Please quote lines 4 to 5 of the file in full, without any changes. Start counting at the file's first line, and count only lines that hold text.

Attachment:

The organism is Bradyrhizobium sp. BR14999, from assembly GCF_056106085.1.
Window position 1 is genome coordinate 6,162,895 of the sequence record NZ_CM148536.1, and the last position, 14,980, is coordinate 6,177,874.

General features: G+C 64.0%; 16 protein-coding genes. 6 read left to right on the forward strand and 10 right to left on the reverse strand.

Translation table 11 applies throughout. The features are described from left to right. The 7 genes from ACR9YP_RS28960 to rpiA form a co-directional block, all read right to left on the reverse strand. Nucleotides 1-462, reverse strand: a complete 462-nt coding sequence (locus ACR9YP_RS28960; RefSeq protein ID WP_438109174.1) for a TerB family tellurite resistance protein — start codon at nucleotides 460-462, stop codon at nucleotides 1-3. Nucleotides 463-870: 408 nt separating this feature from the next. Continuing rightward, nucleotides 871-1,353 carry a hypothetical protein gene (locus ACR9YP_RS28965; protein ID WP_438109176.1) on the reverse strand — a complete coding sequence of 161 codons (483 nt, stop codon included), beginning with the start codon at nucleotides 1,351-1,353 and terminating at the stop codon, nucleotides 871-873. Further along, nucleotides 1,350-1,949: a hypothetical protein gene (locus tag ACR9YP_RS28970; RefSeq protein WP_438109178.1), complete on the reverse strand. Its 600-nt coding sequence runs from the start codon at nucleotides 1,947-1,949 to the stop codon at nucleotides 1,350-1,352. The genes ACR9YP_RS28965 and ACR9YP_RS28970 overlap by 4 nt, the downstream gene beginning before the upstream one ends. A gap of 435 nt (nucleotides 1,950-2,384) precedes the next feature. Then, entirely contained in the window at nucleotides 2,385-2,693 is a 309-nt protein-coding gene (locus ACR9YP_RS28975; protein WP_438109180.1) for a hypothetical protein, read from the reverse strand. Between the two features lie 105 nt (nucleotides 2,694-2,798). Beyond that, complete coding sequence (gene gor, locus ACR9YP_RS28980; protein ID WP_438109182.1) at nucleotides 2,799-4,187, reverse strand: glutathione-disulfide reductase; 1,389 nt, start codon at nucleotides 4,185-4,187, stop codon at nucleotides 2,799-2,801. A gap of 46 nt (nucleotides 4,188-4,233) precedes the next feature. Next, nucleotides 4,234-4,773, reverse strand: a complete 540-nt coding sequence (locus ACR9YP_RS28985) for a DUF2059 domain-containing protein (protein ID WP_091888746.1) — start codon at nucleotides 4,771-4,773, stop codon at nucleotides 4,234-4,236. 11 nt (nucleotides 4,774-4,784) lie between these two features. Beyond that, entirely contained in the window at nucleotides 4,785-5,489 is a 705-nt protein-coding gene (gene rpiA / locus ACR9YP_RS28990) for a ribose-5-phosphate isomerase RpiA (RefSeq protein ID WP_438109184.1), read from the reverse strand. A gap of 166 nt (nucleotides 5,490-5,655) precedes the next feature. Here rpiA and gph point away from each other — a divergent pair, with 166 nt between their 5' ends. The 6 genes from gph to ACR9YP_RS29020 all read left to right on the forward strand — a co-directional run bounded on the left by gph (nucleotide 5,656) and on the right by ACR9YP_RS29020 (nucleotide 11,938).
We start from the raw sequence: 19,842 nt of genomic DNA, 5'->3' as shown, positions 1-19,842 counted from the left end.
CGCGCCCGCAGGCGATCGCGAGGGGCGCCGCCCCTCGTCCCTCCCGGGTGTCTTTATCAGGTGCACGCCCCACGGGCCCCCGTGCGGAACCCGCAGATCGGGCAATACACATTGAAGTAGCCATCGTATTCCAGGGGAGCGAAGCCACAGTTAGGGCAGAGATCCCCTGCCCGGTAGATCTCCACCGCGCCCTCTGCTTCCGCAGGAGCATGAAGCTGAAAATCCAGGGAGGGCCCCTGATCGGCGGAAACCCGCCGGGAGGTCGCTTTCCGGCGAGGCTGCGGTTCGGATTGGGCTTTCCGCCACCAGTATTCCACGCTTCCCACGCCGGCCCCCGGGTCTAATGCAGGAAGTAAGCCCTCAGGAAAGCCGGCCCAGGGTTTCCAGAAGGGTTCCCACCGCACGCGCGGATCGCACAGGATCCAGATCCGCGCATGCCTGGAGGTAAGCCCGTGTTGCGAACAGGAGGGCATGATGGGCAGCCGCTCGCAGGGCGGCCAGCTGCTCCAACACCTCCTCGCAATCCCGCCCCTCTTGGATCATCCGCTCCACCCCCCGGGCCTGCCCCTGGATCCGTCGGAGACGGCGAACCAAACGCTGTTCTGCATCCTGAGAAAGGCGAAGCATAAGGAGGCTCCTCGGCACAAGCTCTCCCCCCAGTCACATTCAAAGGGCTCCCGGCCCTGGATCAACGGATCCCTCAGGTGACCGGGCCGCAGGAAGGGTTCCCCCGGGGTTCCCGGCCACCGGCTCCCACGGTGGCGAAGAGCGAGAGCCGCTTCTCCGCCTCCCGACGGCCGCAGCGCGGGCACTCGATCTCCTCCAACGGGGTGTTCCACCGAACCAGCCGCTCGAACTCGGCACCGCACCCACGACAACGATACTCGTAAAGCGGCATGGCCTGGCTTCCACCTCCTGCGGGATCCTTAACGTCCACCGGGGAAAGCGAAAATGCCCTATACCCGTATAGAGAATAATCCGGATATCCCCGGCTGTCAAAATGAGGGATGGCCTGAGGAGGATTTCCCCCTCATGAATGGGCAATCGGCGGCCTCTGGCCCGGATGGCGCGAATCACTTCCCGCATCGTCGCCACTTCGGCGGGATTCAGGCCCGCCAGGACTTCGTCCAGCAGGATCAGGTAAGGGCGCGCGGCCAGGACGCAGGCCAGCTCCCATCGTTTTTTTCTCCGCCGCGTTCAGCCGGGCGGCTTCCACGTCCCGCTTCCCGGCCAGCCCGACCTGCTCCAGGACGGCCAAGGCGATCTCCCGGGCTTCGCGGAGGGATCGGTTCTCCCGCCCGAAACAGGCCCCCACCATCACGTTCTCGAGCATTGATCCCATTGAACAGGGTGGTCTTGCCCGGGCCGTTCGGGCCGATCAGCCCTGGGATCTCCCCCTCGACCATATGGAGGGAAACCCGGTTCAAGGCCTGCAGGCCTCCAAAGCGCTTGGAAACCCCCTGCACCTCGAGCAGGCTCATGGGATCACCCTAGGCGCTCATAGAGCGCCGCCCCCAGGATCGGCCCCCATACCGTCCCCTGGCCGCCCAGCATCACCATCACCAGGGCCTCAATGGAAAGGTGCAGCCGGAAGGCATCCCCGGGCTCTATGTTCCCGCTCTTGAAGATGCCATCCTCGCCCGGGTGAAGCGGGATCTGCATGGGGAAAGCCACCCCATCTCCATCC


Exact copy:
Translation table 11 applies throughout. The features are described from left to right. The 7 genes from ACR9YP_RS28960 to rpiA form a co-directional block, all read right to left on the reverse strand. Nucleotides 1-462, reverse strand: a complete 462-nt coding sequence (locus ACR9YP_RS28960; RefSeq protein ID WP_438109174.1) for a TerB family tellurite resistance protein — start codon at nucleotides 460-462, stop codon at nucleotides 1-3. Nucleotides 463-870: 408 nt separating this feature from the next. Continuing rightward, nucleotides 871-1,353 carry a hypothetical protein gene (locus ACR9YP_RS28965; protein ID WP_438109176.1) on the reverse strand — a complete coding sequence of 161 codons (483 nt, stop codon included), beginning with the start codon at nucleotides 1,351-1,353 and terminating at the stop codon, nucleotides 871-873. Further along, nucleotides 1,350-1,949: a hypothetical protein gene (locus tag ACR9YP_RS28970; RefSeq protein WP_438109178.1), complete on the reverse strand. Its 600-nt coding sequence runs from the start codon at nucleotides 1,947-1,949 to the stop codon at nucleotides 1,350-1,352. The genes ACR9YP_RS28965 and ACR9YP_RS28970 overlap by 4 nt, the downstream gene beginning before the upstream one ends. A gap of 435 nt (nucleotides 1,950-2,384) precedes the next feature. Then, entirely contained in the window at nucleotides 2,385-2,693 is a 309-nt protein-coding gene (locus ACR9YP_RS28975; protein WP_438109180.1) for a hypothetical protein, read from the reverse strand. Between the two features lie 105 nt (nucleotides 2,694-2,798). Beyond that, complete coding sequence (gene gor, locus ACR9YP_RS28980; protein ID WP_438109182.1) at nucleotides 2,799-4,187, reverse strand: glutathione-disulfide reductase; 1,389 nt, start codon at nucleotides 4,185-4,187, stop codon at nucleotides 2,799-2,801. A gap of 46 nt (nucleotides 4,188-4,233) precedes the next feature. Next, nucleotides 4,234-4,773, reverse strand: a complete 540-nt coding sequence (locus ACR9YP_RS28985) for a DUF2059 domain-containing protein (protein ID WP_091888746.1) — start codon at nucleotides 4,771-4,773, stop codon at nucleotides 4,234-4,236. 11 nt (nucleotides 4,774-4,784) lie between these two features. Beyond that, entirely contained in the window at nucleotides 4,785-5,489 is a 705-nt protein-coding gene (gene rpiA / locus ACR9YP_RS28990) for a ribose-5-phosphate isomerase RpiA (RefSeq protein ID WP_438109184.1), read from the reverse strand. A gap of 166 nt (nucleotides 5,490-5,655) precedes the next feature. Here rpiA and gph point away from each other — a divergent pair, with 166 nt between their 5' ends. The 6 genes from gph to ACR9YP_RS29020 all read left to right on the forward strand — a co-directional run bounded on the left by gph (nucleotide 5,656) and on the right by ACR9YP_RS29020 (nucleotide 11,938).
We start from the raw sequence: 19,842 nt of genomic DNA, 5'->3' as shown, positions 1-19,842 counted from the left end.